By lex, on February 9th, 2012
I quite like the train actually, especially for a trip like today’s, when I was only doing a touch and go in Point Mugu to pick up a jet and ferry her to Fallon. The time spent traveling was roughly the same, once you’ve deigned to commit yourself to the train’s schedule rather than your own. I made the trip for about the price of a tank of gas, and the frustration factor of rolling through the 405 during rush hour was much reduced, if not entirely abnegated.
By lex, on August 10th, 2010
I have been here before, but it was a depressing space of time ago: I was a lieutenant down at Key West, having completed my first sea tour and working as an adversary pilot. Forward quarter missiles and tactics was my subject matter of expertise, and Raytheon had something new in the works, the development of which it was though I could contribute to, at least from a user’s perspective. I was scarcely 30 years old, and the town has a very different feel today than it did back in 1993.
Or maybe it’s just me.
By lex, on June 9th, 2010
1) It’s quite beautiful, actually. Rolling meadows and live oak trees, placid rivers and broad bay vistas. Things that look green look like they’re supposed to look green and – unlike other places of my recent acquaintance – not like they’ve been heroically dosed with reclaimed water to make them attempt to look green.
2) The Maryland highway patrol are pretty much everywhere, stealthily cruising in their unmarked Fords with their Smokey-the-Bear hats on.
3) The weather has been quite nice as well.
3a) Apart from last night, when a sudden squall of drunkenness set in for a few hours there at the Tiki Hut.
By lex, on March 25th, 2007
We were to meet at 0700 at the church parking lot, so it was with cattle prod in hand that I went to summon the Biscuit from the land of nod at 0630 on a Saturday morning, only to be met with the familiar-as-my-own-heartbeat but nevertheless heart-rending wail of “Five more minutes!”
Very well, says I, five more minutes, but when I come back you’ll need to spring to action!
By lex, on October 11th, 2006
Google must have a thermos in it: When you type in the url over here, you automatically get the .bh suffix, with all kinds of cool, wriggly, right-to-left writing in the places where you’ve become accustomed to seeing “Web,” “Images,” “News,” “Groups” and “Porn” back home. Also, when you type in your search request, the letters fill from right to left, instead of the correct way.
How do it know? It’s got a thermos in it. That’s how.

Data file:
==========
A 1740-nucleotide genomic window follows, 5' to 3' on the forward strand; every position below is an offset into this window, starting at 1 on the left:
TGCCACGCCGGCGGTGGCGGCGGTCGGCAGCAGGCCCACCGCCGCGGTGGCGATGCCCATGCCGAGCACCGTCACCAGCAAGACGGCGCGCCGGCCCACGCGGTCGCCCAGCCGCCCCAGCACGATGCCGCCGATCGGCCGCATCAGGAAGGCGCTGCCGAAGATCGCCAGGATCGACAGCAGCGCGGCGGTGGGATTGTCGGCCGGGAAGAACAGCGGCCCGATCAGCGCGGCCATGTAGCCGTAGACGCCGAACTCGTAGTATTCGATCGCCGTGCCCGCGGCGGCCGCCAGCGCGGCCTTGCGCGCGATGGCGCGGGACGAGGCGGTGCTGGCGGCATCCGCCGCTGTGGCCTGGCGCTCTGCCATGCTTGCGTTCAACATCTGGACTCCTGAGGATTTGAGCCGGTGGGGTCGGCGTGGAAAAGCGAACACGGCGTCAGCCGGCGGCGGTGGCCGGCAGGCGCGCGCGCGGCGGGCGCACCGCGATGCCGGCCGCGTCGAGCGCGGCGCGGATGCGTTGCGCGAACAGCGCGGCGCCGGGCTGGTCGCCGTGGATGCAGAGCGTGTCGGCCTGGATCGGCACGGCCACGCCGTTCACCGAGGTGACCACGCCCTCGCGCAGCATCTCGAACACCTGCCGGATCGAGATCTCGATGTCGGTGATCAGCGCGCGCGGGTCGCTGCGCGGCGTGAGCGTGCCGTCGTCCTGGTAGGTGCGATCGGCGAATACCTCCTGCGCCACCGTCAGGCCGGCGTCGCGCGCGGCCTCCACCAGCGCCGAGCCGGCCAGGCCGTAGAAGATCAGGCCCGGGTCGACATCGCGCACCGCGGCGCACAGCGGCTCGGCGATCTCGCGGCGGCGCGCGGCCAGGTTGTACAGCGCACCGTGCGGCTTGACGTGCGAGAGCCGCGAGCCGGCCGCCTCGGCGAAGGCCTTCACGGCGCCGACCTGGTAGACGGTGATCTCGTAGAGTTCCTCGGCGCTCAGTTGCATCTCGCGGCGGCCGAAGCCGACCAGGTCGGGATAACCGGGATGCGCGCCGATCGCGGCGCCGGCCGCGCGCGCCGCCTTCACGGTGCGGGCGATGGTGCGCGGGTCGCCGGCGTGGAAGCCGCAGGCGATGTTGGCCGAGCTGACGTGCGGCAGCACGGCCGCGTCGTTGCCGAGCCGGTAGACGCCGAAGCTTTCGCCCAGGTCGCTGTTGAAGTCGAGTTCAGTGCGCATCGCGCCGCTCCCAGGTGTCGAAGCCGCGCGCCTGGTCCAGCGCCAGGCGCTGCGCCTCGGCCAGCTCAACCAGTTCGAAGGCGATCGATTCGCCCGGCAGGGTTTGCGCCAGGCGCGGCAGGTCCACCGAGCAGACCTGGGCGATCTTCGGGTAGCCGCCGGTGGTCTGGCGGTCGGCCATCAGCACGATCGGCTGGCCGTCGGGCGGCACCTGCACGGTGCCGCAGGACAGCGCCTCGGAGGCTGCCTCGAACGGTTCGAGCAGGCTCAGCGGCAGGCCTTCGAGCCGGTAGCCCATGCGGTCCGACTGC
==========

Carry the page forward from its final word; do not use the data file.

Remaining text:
NSA Bahrain is like an island inside the island. It feels just like being home, except that everyone is wearing some version of DCU’s. It’s “Lost” in cammies.
By lex, October 10, 2006
For clarification’s sake, this is not “The Trip.” This is merely “a trip.” Whether or not I end up going on The Trip is being decided by my betters at the Commander, Fleet Forces Command headquarters, my name having been offered up with several others as belonging to someone who could be Potentially Useful and almost certainly a living, breathing person, capable of your higher forms of mirror fogging.
The Trip, if I end up taking it (while it’s true that your odds are twice as good in Russian roulette, the stakes are far higher) would start in late December. This trip returns to my own, my native land, in the course of about 11 days.
In case that wasn’t clear.
Today – traveling through Death Valley
Manzanar Internment Camp site
Leaving Beatty NV for Death Valley…
US 395 is a beautiful road that follows the eastern slope of the Sierra Nevada mountains. Lex wrote about it; I am sure he traveled it frequently to and from Fallon. Manzanar is right by 395 just north of Lone Pine.
It does not reflect one of our country’s better ideals. My late father, who grew up in Los Angeles had a Japanese-American friend whose family was given a very short time to vacate their house and report. Many lost their homes to unscrupulous buyers.
My mother has a good friend who had to live here as a little girl.
Some of these Japanese-Americans, or Nisei, still answered their country’s call and joined the now legendary 442nd Infantry Regiment. It is one of the most decorated Army units in history, and of the 14,000 men who served, 9,486 Purple Hearts were awarded.
Today, all that remains is a guard tower and the main entrance where the guards resided. The outlines of the old wooden structures are shown.
Back in the 1940s, it looked a bit different
A few years ago, I met a veteran of the 442nd – had to shake his hand.
Tomorrow: the final installment. I wanted to show the Lexicans the genuine ghost town of Bodie, which today is a state park kept in “arrested decay”.
Part 1 is here
Part 2 is here
Part 3 is here
Part 4 is here
Part 5 is here
Part 6 is here
Part 7 is here
Part 8 is here